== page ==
Linux-based Samsung Q1 Ultra now sold as Indamixx Portable Studio
Unless your interests include both UMPCs and audio remixing/producing, you may have missed the news this summer that the Samsung Q1 Ultra traded its Windows coat for a Debian/Ubuntu-inspired Linux outfit called Transmission and began hanging out at clubs. Not to worry, though, as Linux.com just pulled the story out from the back of the closet and put it back into circulation.
"Conceived as the intersection of pro audio engineering and mobile computing" by US-based Trinity Audio Group, the 40GB UMPC has been rechristened the Indamixx and comes preloaded with audio goodies like DAWs (digital audio workstations), analog synths, plug-ins, a drum machine, and digital DJ software.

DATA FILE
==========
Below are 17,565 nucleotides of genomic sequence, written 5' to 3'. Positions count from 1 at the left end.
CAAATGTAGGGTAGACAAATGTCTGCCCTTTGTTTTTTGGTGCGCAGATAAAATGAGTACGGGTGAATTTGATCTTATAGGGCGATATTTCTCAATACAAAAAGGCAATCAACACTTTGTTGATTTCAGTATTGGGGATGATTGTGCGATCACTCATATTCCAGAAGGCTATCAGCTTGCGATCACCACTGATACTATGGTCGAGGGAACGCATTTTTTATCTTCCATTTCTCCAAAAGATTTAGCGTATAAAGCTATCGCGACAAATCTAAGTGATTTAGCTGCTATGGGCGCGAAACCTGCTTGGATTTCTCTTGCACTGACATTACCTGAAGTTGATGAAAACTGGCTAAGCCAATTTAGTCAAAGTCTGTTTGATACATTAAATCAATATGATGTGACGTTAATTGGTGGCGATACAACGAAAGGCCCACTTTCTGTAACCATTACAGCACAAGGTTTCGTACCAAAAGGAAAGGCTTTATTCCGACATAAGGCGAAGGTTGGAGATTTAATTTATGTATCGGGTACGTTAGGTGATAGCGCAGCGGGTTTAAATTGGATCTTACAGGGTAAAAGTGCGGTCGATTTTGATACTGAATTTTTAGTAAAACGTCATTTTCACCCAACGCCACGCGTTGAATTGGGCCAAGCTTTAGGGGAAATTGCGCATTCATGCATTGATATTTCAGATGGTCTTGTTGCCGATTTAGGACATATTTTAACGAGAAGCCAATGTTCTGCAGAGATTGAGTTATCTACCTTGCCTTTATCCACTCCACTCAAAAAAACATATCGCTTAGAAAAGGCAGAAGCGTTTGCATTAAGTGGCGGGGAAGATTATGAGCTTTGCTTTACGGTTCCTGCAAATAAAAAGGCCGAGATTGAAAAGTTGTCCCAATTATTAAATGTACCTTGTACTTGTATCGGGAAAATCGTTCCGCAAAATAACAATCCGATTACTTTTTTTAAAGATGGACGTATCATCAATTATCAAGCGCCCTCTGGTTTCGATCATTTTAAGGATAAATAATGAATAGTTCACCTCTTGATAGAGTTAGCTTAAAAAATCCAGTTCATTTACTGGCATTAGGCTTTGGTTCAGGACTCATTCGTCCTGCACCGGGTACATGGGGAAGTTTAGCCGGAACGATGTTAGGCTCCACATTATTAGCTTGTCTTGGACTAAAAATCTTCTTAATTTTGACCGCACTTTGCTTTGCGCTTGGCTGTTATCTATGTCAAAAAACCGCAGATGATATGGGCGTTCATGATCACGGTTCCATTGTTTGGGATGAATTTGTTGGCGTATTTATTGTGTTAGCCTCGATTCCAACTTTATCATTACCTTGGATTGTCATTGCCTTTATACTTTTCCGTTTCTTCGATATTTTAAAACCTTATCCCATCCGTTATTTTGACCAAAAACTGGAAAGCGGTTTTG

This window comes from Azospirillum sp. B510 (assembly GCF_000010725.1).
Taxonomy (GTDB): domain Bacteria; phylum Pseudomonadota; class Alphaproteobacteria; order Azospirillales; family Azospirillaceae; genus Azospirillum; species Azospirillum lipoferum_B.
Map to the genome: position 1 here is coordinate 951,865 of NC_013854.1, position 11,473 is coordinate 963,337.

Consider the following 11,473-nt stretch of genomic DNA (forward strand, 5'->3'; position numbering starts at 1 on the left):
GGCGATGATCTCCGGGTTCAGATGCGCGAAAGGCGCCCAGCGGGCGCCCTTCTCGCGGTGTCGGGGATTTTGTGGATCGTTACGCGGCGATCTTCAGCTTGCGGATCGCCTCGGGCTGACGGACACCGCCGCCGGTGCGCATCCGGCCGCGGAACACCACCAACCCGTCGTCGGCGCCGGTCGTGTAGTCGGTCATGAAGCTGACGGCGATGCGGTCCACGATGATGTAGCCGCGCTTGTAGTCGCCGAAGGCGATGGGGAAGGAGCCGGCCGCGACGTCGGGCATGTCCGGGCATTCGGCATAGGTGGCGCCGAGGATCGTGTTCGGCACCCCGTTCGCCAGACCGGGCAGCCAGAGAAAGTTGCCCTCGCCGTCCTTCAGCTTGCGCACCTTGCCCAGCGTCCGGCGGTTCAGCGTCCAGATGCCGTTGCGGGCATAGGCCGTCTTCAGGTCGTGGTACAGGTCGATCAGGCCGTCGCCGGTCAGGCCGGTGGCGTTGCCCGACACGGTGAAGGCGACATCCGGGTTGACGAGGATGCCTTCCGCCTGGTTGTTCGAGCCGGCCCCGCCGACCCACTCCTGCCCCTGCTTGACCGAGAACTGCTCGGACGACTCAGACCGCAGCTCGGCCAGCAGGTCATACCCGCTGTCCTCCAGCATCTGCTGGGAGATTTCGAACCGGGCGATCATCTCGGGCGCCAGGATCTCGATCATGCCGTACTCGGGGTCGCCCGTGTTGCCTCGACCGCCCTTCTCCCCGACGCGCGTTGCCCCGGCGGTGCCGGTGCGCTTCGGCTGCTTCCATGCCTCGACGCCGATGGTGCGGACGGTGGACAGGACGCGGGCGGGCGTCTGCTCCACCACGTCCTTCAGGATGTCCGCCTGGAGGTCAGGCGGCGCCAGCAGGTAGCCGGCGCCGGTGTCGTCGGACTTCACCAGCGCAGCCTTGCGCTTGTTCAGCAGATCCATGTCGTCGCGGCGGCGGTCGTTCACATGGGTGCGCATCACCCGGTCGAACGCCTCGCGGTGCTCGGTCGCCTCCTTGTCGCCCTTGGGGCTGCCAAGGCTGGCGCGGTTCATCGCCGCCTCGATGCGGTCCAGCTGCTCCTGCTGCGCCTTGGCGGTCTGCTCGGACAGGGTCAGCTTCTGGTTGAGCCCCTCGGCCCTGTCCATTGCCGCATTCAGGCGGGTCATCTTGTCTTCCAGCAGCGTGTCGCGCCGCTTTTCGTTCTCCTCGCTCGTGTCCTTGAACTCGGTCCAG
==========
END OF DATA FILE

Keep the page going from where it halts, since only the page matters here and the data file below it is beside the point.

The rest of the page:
First unveiled as the Trinity DAW back in 2006, the concept jumped into the Q1 Ultra’s body after its makers teamed up with Intel and Samsung. The result of the partnership, the Indamixx, now enables DJs, producers, and remixers to take their studios with them wherever they go.
In addition to the audio apps, which provide a "robust multi-track recording environment that allows a user to record, edit, equalize, audition, and mix audio, songs, or sound files (WAV, MP3, Ogg Vorbis, FLAC, AIFF) at sample rates up to 32 bit at 96Khz," Indamixx also includes Skype, Pidgin, and a web browser.
Indamixx is available now for $1199 and can be purchased directly from Trinity. It can also be ordered through Dynamism.
Indamixx user guide (PDF)
Introductory flyer (PDF)